A grandfather clock is a weight-driven mechanical timepiece encased in a tall, wooden cabinet that acts as an echo chamber for a cathedral chime melody. As the hand advances, the minute hand trips a star gear located on the central stem of the dial face. The point of the start gear lifts a pin that triggers the turning of the music roll (just as you would find in a music box).
As the music roll turns, it pulls back a chime hammer, which then falls back to its original position and strikes a chime rod. Chime rods are cut at various lengths to produce different notes. These hammers and rods, struck in various orders, will produce the selected cathedral chime melody - Westminster, St. Michaels or Whittington.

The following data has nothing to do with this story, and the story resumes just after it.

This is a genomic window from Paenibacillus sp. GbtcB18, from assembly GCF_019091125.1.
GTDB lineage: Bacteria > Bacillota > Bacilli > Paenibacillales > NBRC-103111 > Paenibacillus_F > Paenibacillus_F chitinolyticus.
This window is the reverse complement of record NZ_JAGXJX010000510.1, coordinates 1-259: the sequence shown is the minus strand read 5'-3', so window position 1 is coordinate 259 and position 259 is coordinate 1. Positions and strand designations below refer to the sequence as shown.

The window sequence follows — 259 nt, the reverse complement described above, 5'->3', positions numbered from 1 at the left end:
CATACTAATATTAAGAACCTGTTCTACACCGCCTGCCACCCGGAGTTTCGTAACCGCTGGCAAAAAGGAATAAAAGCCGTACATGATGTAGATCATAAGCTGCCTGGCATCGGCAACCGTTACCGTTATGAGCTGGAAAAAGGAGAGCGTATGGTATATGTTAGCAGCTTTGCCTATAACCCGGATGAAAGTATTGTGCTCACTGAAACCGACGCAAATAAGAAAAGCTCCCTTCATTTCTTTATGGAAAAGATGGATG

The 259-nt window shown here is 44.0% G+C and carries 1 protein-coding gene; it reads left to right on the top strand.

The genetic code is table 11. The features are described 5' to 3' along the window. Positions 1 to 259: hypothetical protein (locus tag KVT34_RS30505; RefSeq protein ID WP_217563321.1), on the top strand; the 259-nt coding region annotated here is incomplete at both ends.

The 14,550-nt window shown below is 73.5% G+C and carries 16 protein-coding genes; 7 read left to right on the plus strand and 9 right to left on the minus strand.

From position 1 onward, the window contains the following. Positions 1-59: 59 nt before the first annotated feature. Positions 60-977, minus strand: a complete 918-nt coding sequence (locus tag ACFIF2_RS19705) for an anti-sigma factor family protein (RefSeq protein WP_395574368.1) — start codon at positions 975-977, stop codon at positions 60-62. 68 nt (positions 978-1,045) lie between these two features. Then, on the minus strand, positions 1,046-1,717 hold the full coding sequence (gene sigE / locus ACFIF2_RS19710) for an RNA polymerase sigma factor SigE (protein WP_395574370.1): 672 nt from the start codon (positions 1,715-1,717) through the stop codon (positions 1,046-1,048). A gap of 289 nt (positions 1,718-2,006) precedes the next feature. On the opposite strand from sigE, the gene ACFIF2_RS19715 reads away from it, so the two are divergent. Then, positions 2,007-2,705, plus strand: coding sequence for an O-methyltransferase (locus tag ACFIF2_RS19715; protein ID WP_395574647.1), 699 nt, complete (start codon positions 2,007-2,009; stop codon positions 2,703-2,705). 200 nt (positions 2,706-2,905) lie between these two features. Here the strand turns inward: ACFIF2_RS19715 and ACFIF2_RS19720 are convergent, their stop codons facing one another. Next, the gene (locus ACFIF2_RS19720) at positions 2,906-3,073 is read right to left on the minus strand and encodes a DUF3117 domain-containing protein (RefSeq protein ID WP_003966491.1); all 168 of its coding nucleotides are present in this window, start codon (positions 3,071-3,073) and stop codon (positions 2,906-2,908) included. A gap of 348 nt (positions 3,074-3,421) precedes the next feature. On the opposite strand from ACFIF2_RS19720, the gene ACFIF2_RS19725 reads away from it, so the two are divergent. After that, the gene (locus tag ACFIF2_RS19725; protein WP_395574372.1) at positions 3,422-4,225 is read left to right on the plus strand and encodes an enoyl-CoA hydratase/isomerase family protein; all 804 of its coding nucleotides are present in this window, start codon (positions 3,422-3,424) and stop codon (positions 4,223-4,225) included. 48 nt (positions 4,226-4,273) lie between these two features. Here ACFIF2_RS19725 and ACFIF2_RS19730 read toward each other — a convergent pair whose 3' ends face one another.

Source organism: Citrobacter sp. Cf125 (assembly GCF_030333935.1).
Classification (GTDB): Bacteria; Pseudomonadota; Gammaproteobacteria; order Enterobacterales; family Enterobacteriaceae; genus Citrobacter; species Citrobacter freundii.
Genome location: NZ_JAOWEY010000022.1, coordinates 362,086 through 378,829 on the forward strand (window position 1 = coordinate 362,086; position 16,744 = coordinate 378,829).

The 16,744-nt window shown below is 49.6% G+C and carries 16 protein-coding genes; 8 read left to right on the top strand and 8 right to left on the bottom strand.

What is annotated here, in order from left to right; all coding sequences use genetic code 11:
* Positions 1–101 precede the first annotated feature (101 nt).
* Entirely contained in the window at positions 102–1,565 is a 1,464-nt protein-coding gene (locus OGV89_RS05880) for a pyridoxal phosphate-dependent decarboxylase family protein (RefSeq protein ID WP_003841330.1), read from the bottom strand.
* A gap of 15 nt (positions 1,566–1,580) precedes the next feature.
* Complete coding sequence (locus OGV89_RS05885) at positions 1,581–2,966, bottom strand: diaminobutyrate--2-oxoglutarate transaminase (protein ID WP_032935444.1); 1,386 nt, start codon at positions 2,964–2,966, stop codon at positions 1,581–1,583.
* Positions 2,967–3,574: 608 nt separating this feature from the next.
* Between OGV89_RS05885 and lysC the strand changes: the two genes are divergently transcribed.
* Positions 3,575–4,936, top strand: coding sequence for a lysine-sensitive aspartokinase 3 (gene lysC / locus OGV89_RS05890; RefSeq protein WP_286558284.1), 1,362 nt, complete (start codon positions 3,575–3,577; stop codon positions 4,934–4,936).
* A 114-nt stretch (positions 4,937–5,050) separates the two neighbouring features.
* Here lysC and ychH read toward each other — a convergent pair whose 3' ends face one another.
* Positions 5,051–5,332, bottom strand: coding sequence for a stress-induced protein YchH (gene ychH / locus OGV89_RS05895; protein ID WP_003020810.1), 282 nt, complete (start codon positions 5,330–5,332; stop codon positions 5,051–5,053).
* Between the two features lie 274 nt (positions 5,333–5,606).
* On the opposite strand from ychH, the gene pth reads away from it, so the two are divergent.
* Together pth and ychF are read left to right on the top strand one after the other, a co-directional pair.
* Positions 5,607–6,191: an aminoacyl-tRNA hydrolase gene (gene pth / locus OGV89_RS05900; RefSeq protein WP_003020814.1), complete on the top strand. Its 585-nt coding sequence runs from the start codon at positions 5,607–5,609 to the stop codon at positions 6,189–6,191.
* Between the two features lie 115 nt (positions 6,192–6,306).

The moon dial tracks the 29½ day Lunar Cycle. A separate gear on the centre shaft of the dial, trips a pin once every 24 hours which advances the dial one "click" per one day. The phases of the moon (i.e. new, quarter, half, full, etc.) are depicted through the Eastern and Western Hemispheres (1/2 circles located on each side of the moon dial) bisecting the moon through its rotation.
Pendulums are a vital element of a grandfather clock. The swing of the pendulum (the amount of time it takes the pendulum to go back and forth once) will remain constant while the weights in a clock fall. Variances in time-keeping are caused not by the weight of the pendulum but the length.
Most quality grandfather clocks feature a time adjustment nut at the bottom of the pendulum to adjust the length of the pendulum. Winding this nut up or down the thread will increase or decrease the length of the pendulum which in turn will slow down or speed up the clock.